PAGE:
When not in the sea, and often while others were sunning themselves on the beach, I could be found back at the apartments in the shade reading board game rule books (nerd, me?!).
I won’t go into much detail about the board game collection here, as I’ll save it for a Geek List over at BGG (link to come once it’s finished). But as it’s one of Alea Apartments’ main USP it certainly merits a mention.
Unfortunately due to a very blurred image, I can’t show you the main wall of games, but this at least gives an idea of the extent of the collection which has been constructed mostly by Dimitris (sadly we did not get to meet, as he was away doing medical exams – next time!).
This part of reception holds mostly the smaller card games, a wall to its left holds about 150 big box titles, while other games are stored elsewhere. And you don’t have to be a board game enthusiast to enjoy the collection. There are simple games, party games, drinking games, brain games, all sorts – and Simon was more than happy to teach us the ones he knew.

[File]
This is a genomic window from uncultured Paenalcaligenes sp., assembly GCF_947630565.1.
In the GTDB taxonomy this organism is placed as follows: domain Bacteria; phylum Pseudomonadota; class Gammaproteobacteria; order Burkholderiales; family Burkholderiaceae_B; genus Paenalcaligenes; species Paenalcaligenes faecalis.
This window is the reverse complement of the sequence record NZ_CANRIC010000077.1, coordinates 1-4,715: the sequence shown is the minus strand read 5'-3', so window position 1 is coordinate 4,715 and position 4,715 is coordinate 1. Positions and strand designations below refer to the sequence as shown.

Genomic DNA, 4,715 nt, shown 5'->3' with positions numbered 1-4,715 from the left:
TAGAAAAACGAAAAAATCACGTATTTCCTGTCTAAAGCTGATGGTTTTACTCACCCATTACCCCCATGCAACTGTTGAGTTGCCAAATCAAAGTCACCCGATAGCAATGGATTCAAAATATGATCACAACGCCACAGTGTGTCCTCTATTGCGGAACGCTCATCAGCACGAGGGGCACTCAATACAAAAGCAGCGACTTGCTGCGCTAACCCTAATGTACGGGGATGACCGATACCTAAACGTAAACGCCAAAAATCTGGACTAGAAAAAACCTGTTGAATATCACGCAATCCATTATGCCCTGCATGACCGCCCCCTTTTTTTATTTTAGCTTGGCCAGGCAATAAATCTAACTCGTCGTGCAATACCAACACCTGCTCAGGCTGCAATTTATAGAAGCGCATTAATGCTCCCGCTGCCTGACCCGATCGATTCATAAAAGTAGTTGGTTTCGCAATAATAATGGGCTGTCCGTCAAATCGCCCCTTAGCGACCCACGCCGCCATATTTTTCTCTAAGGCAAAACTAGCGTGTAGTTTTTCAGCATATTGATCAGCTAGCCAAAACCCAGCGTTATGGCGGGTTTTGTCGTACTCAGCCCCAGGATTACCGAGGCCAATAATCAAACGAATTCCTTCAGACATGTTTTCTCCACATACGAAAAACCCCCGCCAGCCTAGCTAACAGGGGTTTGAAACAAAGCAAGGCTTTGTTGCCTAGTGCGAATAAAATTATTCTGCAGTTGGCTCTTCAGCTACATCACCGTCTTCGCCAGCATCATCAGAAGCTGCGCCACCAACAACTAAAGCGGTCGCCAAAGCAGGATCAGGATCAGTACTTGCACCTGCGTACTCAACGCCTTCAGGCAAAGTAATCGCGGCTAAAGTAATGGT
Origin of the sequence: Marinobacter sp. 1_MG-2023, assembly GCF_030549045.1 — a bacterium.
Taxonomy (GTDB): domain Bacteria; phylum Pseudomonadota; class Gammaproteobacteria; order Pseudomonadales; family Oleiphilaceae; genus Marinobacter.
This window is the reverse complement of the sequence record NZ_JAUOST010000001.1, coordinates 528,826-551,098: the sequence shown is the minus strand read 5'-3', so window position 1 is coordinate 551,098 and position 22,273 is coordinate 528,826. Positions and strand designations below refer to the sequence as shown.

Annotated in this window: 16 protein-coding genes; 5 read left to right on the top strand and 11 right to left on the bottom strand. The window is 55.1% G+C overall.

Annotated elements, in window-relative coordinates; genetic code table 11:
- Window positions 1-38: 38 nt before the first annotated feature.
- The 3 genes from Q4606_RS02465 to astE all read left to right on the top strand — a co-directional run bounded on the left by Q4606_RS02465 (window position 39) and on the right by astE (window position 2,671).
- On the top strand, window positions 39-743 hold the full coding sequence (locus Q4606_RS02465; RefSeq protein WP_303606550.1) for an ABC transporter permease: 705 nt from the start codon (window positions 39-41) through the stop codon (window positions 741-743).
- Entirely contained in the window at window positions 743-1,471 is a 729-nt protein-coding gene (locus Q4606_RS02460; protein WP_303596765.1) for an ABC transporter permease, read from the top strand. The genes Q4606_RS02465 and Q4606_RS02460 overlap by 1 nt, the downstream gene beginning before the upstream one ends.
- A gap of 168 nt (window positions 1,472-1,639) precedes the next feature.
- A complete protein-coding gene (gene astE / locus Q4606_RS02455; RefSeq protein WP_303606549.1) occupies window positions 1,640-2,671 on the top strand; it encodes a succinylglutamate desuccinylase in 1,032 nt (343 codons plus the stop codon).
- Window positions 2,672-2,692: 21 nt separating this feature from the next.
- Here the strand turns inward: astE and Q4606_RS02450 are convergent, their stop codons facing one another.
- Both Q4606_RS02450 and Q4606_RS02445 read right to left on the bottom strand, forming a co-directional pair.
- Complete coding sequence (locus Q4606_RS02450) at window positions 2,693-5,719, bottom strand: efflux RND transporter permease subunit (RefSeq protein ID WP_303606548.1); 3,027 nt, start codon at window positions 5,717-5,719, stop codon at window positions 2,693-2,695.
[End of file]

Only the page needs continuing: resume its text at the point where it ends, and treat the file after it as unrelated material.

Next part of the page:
If there is something specific you want, it’s worth mentioning it in advance so they can have it on site when you arrive. It might also be worth getting them to check which languages the rules are in too – several games I opened up were only in German or Greek. Simon was happy to teach games he knew, or to try and find rules online, but having them pre-printed would’ve been useful.
While I’m talking negative, there were two very small niggles with the trip: the Wi-Fi and the kitchen facilities. Describing the Wi-Fi as ‘intermittent’ would be generous, while the kitchenware on offer was sparse at best (have you ever tried flipping fried eggs with a table spoon? It’s an art, I tell you). However, that’s as bad as things got.